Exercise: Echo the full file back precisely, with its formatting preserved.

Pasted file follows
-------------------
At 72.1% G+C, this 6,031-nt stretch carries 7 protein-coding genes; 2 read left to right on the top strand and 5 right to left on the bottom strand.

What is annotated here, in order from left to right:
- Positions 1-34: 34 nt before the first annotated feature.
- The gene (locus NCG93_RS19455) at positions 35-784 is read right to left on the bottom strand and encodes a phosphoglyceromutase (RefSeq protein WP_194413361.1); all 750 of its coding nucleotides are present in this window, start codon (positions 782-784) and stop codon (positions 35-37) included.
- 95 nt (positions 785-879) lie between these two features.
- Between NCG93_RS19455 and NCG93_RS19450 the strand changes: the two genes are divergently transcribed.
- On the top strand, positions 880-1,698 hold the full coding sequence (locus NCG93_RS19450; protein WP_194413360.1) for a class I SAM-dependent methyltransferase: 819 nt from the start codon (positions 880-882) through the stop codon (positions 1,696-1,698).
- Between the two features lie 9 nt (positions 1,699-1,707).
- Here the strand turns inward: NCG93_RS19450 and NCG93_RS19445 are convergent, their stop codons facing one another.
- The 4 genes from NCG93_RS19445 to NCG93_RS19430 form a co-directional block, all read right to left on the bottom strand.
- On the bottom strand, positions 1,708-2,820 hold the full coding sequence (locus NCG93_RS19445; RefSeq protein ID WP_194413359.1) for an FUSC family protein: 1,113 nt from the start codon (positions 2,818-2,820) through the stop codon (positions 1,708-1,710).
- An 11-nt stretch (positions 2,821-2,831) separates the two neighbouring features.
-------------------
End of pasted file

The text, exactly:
At 72.1% G+C, this 6,031-nt stretch carries 7 protein-coding genes; 2 read left to right on the top strand and 5 right to left on the bottom strand.

What is annotated here, in order from left to right:
- Positions 1-34: 34 nt before the first annotated feature.
- The gene (locus NCG93_RS19455) at positions 35-784 is read right to left on the bottom strand and encodes a phosphoglyceromutase (RefSeq protein WP_194413361.1); all 750 of its coding nucleotides are present in this window, start codon (positions 782-784) and stop codon (positions 35-37) included.
- 95 nt (positions 785-879) lie between these two features.
- Between NCG93_RS19455 and NCG93_RS19450 the strand changes: the two genes are divergently transcribed.
- On the top strand, positions 880-1,698 hold the full coding sequence (locus NCG93_RS19450; protein WP_194413360.1) for a class I SAM-dependent methyltransferase: 819 nt from the start codon (positions 880-882) through the stop codon (positions 1,696-1,698).
- Between the two features lie 9 nt (positions 1,699-1,707).
- Here the strand turns inward: NCG93_RS19450 and NCG93_RS19445 are convergent, their stop codons facing one another.
- The 4 genes from NCG93_RS19445 to NCG93_RS19430 form a co-directional block, all read right to left on the bottom strand.
- On the bottom strand, positions 1,708-2,820 hold the full coding sequence (locus NCG93_RS19445; RefSeq protein ID WP_194413359.1) for an FUSC family protein: 1,113 nt from the start codon (positions 2,818-2,820) through the stop codon (positions 1,708-1,710).
- An 11-nt stretch (positions 2,821-2,831) separates the two neighbouring features.